The windmill on display at the Mennonite Heritage Village in Steinbach, Manitoba is the second replica of the windmill which was built in 1877. The original windmill cost $2,000 to build and was used to process feed, flour and for cutting lumber where it stood about 100 meters high. In 1879, another $1,300 was put into the windmill so it could be converted to steam and it was then moved to Rosenort.
The original windmill was destroyed in 1920 with the first reproduction being redone in 1972, with that one being burnt in a criminal act of arson in 2000. The windmill on display today at the village was totally completed in September of 2001, not even a year after the fire and a ceremony was held on October 23rd where over 300 people gathered.... continue below the picture...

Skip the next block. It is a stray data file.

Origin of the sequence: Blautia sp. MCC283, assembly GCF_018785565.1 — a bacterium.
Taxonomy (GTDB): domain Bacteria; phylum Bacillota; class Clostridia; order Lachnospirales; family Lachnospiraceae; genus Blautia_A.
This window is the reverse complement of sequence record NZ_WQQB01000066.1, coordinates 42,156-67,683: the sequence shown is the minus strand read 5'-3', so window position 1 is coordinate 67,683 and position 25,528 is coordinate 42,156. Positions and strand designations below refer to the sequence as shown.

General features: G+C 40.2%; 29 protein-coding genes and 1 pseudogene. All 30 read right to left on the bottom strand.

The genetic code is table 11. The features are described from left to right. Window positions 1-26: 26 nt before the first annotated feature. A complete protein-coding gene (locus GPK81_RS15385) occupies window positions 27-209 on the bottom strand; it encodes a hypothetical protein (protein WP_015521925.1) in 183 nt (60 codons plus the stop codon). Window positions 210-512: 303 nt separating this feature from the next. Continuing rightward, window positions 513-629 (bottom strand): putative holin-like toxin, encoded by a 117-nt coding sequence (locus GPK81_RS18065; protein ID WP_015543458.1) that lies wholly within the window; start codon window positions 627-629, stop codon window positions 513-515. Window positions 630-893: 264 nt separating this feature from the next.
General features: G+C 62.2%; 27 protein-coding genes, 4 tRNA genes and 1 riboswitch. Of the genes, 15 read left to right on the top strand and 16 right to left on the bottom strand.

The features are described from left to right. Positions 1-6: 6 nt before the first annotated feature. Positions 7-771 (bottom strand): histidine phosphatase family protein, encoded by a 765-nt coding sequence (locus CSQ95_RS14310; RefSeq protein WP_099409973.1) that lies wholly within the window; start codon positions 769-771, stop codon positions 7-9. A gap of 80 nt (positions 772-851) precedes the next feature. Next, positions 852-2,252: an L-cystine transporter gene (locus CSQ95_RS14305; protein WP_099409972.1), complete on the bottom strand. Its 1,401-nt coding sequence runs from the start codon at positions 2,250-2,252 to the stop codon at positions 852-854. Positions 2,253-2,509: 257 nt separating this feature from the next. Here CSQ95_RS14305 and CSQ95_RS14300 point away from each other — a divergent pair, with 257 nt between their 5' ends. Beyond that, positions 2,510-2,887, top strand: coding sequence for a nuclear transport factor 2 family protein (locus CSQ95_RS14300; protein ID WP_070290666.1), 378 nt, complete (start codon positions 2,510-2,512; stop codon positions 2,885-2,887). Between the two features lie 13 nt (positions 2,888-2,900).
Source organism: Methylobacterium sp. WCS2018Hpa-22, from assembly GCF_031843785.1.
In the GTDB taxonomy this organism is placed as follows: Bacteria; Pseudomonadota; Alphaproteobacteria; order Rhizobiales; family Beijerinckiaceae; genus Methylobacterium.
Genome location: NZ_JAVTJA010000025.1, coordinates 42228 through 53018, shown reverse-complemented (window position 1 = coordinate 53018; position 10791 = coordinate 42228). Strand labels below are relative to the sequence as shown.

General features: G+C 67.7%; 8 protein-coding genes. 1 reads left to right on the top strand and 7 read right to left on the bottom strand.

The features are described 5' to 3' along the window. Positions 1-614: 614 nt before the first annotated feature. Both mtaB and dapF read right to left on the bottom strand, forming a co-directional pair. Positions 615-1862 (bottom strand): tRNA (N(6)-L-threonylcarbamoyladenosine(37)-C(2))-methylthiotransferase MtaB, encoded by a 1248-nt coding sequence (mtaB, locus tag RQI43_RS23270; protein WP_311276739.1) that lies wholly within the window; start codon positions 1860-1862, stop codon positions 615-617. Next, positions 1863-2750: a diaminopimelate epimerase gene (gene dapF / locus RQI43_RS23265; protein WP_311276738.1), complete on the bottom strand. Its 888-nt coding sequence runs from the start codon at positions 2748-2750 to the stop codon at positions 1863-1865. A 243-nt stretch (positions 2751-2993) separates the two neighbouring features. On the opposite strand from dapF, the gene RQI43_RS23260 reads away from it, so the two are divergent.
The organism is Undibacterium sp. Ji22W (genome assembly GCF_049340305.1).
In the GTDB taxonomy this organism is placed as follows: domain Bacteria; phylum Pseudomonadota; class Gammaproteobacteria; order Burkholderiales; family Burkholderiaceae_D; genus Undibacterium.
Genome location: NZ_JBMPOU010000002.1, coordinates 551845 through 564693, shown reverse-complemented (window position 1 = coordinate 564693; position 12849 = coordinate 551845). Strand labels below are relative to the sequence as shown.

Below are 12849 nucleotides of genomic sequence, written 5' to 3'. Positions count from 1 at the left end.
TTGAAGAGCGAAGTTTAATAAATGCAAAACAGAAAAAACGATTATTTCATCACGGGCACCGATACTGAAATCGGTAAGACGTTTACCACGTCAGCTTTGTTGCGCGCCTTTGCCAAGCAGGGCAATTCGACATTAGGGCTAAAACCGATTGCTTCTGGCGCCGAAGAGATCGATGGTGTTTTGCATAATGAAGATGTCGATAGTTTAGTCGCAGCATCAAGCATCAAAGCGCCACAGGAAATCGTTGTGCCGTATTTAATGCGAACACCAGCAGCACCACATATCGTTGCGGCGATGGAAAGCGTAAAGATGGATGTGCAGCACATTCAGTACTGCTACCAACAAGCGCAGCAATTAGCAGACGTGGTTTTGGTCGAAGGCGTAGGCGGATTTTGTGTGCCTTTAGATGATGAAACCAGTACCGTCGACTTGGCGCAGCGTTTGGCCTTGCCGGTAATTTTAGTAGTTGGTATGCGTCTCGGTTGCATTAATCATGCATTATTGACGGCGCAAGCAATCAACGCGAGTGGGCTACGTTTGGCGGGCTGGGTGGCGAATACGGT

Before the path leading up to the windmill, there is an interpretive sign for visitors to the Mennonite Heritage Village. This sign tells the history of the windmill and how it was used in early years.
When visiting the Mennonite Heritage Village in Steinbach, Manitoba, the windmill is one of the main attractions. The Mennonite way of life is reenacted here, starting from the 16th century to the present day with historical buildings open to the public to explore with signs explaining each piece of history.
Windmill (built in 2001) and interpretive sign at the Mennonite Heritage Village, Steinbach, Manitoba, Canada.